You might need emotional, spiritual, practical or financial support when you have cancer. These people, organisations and benefits can help.
Counselling and support
You might want to talk about your worries to someone who will listen to you, but who has no connection to your illness.
Counselling can help you to talk through your situation and find ways of coping.
Local support groups and helpful organisations
Joining a support group or contacting organisations in your area can put you in touch with people who know what you are going through.
Some people find great comfort in religion. You might find it helpful to talk to:
- a local minister
- a hospital chaplain
- a religious leader of your faith
There are many other people who can help:
- specialist cancer nurses in hospitals
- district nurses, who visit patients and their families at home
- Macmillan or Marie Curie nurses, who look after people with cancer at home
- occupational therapists, who help people with any sort of disability to manage everyday activities such as dressing or cooking
- social workers
Social workers can help in many ways. They can also give you information about:
- social services (for example, meals on wheels or a home help)
- any other benefits you may be able to claim while you are ill (for example, hospital fares)
- child care during and after treatment (including arranging help with the cost if necessary)
To find a social worker yourself, contact your local social services office or the hospital. Or your GP can do it for you.
Help with feeling depressed
Some people need more than advice and support. Finding out that you have cancer can lead to you:
- feeling depressed
- feeling helpless and worried
Ask your hospital consultant, GP or specialist nurse if you think you need help. They might be able to help you with these feelings or will refer you on to somebody who can.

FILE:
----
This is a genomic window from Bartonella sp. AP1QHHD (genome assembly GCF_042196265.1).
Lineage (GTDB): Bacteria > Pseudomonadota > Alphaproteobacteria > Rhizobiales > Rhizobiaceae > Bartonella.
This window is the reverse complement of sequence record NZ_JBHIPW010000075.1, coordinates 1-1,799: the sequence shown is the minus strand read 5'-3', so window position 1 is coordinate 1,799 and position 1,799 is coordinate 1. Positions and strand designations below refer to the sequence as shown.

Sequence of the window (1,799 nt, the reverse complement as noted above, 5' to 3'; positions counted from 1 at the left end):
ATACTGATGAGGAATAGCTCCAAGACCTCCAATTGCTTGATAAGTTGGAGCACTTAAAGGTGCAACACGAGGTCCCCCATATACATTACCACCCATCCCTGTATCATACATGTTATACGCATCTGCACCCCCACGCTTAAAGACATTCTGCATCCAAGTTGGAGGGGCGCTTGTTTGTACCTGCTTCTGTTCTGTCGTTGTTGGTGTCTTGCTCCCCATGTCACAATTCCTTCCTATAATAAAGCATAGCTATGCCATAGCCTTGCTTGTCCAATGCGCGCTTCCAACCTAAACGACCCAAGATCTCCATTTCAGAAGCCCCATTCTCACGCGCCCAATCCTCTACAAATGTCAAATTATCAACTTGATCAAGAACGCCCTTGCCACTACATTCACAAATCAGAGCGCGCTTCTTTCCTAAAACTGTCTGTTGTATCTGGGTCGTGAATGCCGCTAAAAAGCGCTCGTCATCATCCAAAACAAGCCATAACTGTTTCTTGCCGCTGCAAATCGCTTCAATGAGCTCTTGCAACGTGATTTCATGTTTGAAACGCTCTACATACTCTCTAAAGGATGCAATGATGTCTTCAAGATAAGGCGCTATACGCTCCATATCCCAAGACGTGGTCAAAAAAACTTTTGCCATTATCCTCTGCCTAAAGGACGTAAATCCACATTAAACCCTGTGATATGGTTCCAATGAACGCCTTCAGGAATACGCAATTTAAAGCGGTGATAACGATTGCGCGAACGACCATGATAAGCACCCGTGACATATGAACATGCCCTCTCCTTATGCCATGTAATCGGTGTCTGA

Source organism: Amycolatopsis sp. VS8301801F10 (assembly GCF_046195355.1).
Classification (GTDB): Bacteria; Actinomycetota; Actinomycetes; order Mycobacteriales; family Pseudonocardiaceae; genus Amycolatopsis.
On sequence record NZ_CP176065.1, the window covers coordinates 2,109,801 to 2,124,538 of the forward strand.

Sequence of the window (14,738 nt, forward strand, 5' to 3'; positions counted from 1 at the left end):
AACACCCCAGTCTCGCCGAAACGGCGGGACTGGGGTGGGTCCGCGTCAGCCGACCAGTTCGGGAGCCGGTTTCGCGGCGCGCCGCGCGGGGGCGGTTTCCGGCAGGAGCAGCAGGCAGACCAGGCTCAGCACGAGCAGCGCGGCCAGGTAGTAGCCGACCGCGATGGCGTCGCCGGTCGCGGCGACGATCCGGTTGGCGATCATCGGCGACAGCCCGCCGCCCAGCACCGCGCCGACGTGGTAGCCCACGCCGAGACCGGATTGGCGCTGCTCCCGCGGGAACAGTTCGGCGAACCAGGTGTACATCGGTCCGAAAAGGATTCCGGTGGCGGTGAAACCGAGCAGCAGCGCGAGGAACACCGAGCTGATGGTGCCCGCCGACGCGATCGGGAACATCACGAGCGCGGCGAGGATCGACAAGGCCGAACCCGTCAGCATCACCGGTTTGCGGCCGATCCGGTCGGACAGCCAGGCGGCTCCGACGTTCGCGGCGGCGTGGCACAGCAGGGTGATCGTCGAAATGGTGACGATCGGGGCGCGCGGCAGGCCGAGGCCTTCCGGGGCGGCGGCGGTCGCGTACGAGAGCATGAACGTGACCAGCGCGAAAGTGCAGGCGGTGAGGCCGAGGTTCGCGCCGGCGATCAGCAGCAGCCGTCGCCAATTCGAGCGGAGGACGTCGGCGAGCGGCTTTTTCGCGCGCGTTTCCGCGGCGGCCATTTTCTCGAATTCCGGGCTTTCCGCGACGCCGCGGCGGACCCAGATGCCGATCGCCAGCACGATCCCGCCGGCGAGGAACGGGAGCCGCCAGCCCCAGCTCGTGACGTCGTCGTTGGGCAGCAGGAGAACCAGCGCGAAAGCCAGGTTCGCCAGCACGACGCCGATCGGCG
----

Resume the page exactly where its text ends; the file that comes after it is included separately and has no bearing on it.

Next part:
In hospital there are specially trained staff who will listen and advise you if you're worried. Some hospitals can help you cope with these feelings with specialist help from psychological support teams.
Sick pay and benefits
This is a short summary of financial support for people with cancer.
Employment Support Allowance (ESA)
Employment and Support Allowance gives you money if you can't work or helps you to work if you are able to. You can claim if you are employed, self-employed, unemployed or a student on Disability Living Allowance (DLA).
When you first claim, you have a work capability assessment. You complete a questionnaire about how your illness or disability affects you day to day. Your doctor may be asked for a medical report.
A health professional considers these. They might send you for a medical assessment if they need more information. They won’t expect you to prepare for work if you have an illness or disability that would make working very difficult. But you might still need a medical assessment.
If you qualify for ESA, you will be put into 1 of 2 groups:
- The Work Related Activity Group is for people who are thought able to work with the right support. You go to monthly meetings with an adviser.
- The Support Group is for people who cannot work at all due to their illness or disability.
How much ESA you get depends on different factors including your income, and the type of ESA you qualify for.
Statutory Sick Pay (SSP)
Your employer can pay you Statutory Sick Pay (SSP) for up to 28 weeks if you’re employed and unable to work. After this time, your employer should give you an SSP1 form to claim ESA.
Get advice about possible benefits from your local Citizens Advice and also from your local Department of Work and Pensions Office. Their addresses and phone numbers are on the internet or in your local phone book.
Benefits for people with cancer
You can get benefits (money from the government) if you need help with personal care such as washing and dressing. Your income and savings don’t affect you getting these benefits.
The assessment for these benefits covers many daily activities. So it’s worth looking into this if you need any help at all at home.
To get these benefits, you usually have to have needed help for at least 3 to 6 months (depending on the benefit). But if you have an advanced cancer, you can make a fast track claim which will get you the money much sooner.
You can ask your specialist nurse or social worker for advice. Or you could contact the local Department of Work and Pensions office (Jobcentre Plus) or Citizens Advice.
You may qualify for:
- Disability Living Allowance (DLA)
- Attendance Allowance
- Carer's Allowance
You can find detailed information about state benefits and charitable grants that you may be entitled to in our financial support section. Charitable grants can help with one off expenses, such as heating bills, holidays, medical expenses and many other costs.
Many charities offer grants that can help with one-off or ongoing costs caused by cancer.